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Albemarle Hotel

From Wikipedia, the free encyclopedia

Albemarle
Albemarle

Albemarle Hotel (also known as Albemarle House; alternate spelling Albermarle) was located at 1101 Broadway (also addressed as 1 West 24th Street)[1] in New York City's[2][3][4] Flatiron District. Built in 1860 and overlooking Madison Square, it was one of the largest hotels on the avenue in its day.[2][3]

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Transcription

Contents

History

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Albemarle Hotel was located in New York City at the junction of Broadway, Fifth Avenue, and 24th Street, facing Madison Square. Its location was convenient to theatres, churches, halls, clubs, and retail stores. It was opened by George D. Ives[5] in 1860. Proprietors included Louis H. Janvrin and Henry Walter (d. 1903) who refitted and furnished it. The culinary department was under the management of a French chef, and the cuisine included the rarest of everything that the markets provided.[6]

Architecture and fittings

The hotel was built of white marble, six stories in height. The interior appointments were luxurious. The plumbing and sanitary arrangements were under the supervision of the sanitary engineer, Charles T. Wingate. The offices, reception and dining rooms were frescoed and decorated, and connected with the floors above by spacious staircases and a safety passenger elevator. The accommodations served upwards of 150 guests. Many of the rooms were en suite, affording parlor, bedrooms and bathroom, all self-contained and luxuriously furnished. Many of these suites were permanently occupied by wealthy citizens. The Albemarle's halls and corridors were wide, while the rooms were handsomely furnished and elegant in their appointments, fixtures and upholstery.[6]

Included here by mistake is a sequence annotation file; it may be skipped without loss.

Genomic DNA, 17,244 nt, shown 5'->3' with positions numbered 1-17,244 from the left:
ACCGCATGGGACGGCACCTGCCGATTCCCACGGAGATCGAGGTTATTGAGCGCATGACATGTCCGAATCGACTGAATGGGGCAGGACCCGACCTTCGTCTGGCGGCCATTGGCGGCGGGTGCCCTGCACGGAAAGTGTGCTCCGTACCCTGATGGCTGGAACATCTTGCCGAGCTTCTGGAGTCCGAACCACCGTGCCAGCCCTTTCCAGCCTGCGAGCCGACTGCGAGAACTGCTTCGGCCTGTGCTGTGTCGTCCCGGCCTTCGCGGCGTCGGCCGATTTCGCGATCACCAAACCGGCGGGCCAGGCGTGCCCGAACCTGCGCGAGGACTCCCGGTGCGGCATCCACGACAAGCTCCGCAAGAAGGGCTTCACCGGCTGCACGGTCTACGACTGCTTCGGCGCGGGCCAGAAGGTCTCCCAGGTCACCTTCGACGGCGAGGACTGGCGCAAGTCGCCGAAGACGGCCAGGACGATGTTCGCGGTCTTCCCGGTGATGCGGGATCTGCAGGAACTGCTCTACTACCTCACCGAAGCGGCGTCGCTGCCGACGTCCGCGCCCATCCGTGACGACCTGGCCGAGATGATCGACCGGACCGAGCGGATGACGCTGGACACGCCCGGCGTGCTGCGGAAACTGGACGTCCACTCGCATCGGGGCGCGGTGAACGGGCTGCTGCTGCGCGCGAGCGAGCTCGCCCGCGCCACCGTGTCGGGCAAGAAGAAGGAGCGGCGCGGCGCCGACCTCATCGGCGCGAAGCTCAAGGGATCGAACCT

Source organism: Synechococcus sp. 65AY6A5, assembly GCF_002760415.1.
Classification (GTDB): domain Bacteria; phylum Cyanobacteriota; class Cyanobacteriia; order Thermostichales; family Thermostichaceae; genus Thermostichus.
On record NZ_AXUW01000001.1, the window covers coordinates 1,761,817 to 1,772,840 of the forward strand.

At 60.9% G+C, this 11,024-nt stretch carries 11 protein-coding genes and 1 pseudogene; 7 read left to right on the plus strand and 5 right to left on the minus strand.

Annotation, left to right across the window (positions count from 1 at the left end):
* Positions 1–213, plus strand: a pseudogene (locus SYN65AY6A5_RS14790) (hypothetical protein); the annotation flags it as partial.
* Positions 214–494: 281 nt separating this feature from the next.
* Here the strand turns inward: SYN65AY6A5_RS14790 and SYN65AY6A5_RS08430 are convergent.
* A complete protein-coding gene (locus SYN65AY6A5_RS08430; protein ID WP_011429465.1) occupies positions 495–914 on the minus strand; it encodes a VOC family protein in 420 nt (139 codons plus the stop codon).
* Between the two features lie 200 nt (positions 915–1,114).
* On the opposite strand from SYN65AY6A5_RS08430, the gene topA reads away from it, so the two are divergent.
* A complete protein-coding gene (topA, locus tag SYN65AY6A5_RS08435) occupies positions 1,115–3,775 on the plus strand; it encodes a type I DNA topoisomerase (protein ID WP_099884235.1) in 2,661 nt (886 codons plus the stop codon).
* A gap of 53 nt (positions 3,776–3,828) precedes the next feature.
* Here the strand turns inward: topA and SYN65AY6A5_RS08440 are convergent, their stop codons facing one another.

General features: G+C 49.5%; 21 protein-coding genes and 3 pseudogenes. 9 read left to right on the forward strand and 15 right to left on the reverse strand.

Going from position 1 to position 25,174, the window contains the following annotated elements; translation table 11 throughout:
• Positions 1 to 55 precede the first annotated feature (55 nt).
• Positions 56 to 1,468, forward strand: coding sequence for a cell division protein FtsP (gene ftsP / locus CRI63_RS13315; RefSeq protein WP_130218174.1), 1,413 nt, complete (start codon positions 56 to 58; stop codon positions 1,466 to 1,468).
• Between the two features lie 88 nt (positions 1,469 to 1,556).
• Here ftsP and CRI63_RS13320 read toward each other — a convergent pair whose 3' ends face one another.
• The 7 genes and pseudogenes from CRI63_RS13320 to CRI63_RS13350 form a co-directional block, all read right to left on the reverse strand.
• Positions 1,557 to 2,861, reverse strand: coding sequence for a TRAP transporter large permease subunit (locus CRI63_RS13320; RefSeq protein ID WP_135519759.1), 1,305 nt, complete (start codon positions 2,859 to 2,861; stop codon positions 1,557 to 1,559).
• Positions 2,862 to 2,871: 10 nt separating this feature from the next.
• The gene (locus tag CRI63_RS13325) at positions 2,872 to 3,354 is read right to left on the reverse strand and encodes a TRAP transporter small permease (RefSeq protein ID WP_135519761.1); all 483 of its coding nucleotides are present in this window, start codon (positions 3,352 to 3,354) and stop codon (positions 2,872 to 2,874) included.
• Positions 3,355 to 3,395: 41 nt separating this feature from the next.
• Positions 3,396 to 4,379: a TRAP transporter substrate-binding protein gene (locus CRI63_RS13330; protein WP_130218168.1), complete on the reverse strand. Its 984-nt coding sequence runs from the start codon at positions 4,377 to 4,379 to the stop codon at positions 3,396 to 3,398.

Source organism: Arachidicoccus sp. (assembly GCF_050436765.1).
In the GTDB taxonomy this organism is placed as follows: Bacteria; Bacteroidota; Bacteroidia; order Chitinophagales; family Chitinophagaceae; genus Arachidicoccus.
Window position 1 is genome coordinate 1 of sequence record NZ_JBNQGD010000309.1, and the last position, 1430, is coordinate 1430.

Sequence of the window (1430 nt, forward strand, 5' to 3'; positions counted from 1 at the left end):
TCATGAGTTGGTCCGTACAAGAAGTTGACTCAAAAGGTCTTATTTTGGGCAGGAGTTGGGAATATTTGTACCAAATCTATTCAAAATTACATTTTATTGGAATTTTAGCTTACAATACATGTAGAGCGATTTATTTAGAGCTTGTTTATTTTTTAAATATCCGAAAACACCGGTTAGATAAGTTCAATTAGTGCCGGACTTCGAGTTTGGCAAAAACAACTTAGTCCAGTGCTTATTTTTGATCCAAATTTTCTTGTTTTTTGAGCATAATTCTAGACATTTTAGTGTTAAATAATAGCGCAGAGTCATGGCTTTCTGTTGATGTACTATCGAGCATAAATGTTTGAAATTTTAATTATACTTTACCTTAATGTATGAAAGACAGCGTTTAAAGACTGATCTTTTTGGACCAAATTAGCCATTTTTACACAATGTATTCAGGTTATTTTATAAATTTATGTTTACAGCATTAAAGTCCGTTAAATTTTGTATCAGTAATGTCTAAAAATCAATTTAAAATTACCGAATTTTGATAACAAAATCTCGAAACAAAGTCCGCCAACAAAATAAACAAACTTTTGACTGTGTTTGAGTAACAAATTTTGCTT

References

  • This article incorporates text from a publication now in the public domain: Historical Publishing Company's New York's Great Industries: Exchange and Commercial Review, Embracing Also Historical and Descriptive Sketch of the City, Its Leading Merchants and Manufacturers ... (1884)
  1. ^ "Death of Henry Walter" (PDF). The New York Times. 1 December 1903. Retrieved 15 May 2016.
  2. ^ a b Croker & Telfer 1873, p. 45.
  3. ^ a b Bradstreet Company 1886, p. 361.
  4. ^ Trow 1865, p. 242.
  5. ^ Gouge 1881, p. 171.
  6. ^ a b Historical Publishing Company 1884, p. 302.

Bibliography

External links

This page was last edited on 13 June 2018, at 20:27
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